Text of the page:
Legal Online Poker: “Deal Me All In,” Across the USA
January 27, 2012 in Gambling News
The U.S. department of justice sent shock waves through the gambling world when it announced on Dec.23, 2011 that it was changing its opinion of the federal Wire Act of 1961. Ears pricked up across the nation as they announced a move towards the legalization of online poker on a state by state basis. The reinterpretation of the Act would mean that it does not apply to online gambling such as poker or lottery ticket sales, but instead, would apply only to sports betting.
Experts from around the world immediately chimed in to tell people in the U.S.A. not to get too excited about the reversal of opinion. For starters it would take at least 2-3 years to put together a gaming software system that will ensure all taxes, fees, rules and age requirements are adhered to by users. Las Vegas and the state of Nevada offered to act as the regulating body for the nation but there is no word from other states on their approval of the offer. States will most likely have to get a broad based approval between them on how online poker will be regulated as they will likely work together to build a large network. Everyone involved expects a long, drawn out litigating process while every state figures out how they’re going to get their cut of the proceeds. The United States government currently loses billions of dollars every year to offshore gambling companies.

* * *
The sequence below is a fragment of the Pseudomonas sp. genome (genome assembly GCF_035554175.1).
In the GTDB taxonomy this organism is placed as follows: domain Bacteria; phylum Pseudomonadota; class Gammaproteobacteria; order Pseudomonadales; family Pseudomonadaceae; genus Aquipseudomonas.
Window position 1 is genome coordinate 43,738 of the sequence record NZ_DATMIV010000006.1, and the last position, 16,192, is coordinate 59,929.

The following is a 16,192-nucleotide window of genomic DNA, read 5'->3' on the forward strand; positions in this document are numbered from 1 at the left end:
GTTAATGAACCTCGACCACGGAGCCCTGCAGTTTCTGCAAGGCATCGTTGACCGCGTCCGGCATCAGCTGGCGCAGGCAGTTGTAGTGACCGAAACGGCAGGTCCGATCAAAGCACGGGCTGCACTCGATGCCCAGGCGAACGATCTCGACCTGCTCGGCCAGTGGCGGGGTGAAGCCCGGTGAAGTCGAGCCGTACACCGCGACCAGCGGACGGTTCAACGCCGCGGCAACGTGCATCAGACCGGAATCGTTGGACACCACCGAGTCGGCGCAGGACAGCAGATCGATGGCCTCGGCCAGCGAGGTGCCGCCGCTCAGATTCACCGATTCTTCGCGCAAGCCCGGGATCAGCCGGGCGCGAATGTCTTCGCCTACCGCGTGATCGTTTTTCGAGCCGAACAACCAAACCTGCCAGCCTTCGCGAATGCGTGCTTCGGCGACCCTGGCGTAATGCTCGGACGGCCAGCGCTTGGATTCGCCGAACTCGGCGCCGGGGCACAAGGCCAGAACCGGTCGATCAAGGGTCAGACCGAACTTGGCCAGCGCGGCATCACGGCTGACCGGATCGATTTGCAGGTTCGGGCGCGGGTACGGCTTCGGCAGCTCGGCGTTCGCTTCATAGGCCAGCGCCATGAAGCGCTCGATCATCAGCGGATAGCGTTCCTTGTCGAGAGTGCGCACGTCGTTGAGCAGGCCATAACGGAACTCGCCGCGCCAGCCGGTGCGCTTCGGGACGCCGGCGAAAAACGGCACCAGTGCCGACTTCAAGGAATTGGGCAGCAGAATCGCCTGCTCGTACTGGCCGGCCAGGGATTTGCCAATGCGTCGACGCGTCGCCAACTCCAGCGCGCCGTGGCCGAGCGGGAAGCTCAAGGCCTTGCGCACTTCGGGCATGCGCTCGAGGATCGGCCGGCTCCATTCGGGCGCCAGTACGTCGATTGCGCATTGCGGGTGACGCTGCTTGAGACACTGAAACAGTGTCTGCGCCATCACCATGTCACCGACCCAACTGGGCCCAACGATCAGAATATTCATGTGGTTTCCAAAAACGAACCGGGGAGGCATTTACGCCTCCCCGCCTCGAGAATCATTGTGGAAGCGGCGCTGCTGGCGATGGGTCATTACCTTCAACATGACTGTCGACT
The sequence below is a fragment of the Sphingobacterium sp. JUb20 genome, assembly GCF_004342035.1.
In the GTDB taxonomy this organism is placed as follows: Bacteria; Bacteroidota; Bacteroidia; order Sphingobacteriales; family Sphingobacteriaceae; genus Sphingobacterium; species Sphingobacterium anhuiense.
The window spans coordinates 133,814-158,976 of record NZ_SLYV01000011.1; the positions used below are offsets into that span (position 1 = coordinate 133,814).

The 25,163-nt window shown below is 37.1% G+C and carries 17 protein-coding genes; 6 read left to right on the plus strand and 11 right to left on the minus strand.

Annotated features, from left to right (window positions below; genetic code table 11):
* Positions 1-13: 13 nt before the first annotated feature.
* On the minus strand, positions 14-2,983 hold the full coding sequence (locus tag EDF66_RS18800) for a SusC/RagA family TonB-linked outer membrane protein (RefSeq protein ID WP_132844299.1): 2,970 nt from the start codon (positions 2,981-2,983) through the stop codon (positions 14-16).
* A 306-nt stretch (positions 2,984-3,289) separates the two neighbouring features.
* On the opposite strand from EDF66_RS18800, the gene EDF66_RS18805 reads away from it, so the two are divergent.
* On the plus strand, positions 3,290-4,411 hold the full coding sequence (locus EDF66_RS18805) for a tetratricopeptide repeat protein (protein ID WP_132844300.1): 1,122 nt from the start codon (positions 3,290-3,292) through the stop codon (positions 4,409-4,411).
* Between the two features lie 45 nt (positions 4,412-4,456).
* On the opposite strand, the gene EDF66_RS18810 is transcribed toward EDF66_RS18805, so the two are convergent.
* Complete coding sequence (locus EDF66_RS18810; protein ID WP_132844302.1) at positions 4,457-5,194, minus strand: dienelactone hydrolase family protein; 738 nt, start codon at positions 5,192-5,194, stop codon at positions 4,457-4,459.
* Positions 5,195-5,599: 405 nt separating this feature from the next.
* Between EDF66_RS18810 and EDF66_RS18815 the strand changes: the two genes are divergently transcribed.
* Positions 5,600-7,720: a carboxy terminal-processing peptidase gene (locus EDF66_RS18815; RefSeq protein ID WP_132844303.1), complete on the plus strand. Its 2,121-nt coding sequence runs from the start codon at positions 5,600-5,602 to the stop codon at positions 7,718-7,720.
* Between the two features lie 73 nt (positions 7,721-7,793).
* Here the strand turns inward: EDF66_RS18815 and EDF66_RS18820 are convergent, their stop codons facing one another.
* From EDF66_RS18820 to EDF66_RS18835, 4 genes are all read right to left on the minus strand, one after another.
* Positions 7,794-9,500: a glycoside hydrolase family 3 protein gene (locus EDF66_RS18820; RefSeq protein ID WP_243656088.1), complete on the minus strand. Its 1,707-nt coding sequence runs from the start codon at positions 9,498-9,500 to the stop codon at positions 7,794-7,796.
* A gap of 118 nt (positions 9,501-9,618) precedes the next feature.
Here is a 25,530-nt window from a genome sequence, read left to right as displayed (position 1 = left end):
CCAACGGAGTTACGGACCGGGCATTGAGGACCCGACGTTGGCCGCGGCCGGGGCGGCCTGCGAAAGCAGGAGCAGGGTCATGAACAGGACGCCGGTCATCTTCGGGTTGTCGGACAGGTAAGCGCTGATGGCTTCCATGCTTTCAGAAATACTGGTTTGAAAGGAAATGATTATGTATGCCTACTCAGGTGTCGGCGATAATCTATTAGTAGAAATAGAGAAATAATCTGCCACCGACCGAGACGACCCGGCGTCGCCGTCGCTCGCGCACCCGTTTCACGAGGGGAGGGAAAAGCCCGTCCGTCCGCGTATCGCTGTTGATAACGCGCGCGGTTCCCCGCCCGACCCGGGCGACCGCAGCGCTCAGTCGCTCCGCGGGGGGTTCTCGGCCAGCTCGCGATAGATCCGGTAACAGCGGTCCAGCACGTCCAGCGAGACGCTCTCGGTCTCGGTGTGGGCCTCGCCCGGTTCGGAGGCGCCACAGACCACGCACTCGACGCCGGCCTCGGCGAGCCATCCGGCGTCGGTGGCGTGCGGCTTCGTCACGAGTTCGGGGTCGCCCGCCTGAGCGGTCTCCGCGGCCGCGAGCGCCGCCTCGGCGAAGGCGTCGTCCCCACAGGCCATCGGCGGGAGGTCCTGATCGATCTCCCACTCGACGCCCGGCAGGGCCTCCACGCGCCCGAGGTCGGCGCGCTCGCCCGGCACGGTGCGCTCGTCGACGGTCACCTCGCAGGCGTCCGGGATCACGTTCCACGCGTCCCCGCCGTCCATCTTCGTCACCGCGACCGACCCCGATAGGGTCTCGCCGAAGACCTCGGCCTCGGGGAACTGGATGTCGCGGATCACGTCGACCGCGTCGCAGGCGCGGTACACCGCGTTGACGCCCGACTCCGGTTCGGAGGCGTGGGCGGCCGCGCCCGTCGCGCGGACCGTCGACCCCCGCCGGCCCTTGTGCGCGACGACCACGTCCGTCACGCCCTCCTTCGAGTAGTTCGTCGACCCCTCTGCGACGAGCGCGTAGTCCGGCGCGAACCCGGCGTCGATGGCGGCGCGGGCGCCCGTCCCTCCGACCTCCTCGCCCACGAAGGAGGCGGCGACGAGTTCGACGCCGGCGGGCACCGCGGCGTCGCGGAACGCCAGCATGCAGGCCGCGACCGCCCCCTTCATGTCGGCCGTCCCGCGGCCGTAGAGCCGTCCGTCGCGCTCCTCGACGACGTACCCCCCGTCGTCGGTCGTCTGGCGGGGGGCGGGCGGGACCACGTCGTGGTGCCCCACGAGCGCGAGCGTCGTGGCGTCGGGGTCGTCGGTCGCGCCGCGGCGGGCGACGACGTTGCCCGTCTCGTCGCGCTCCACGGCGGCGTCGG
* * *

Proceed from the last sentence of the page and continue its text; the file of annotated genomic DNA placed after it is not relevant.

How Will Legalized Gambling Effect Bookies?
The good news is that bookies are not going to have to worry about sports betting being offered online by their state anytime soon. The reinterpretation of the Wire Act specifically maintains the segregation of sports betting and sportsbooks into a separate category. Even if they Feds were to eventually wake up and allow U.S. citizens to bet on sports, they will likely offer odds and betting options that will infuriate the players. Canada is an example of what happens when the lottery corp. starts offering sports betting, a simple straight bet on a game is impossible as the minimum bet is a two team parlay that pays even money. If you want to bet the money line you have to parlay a minimum of 3 teams with over-priced, set odds. If this wasn’t bad enough there are a host of player privacy issues and mandatory limits that most people will not want to abide by.
In short the government will continue to gouge their citizens with another form of voluntary taxation and any gambler who knows what the true odds are will continue playing with his local guy. Any good price per head office, which offer outsourced wagering services to bookmakers, will be able to help their clients maintain their edge over both their players and Uncle Sam.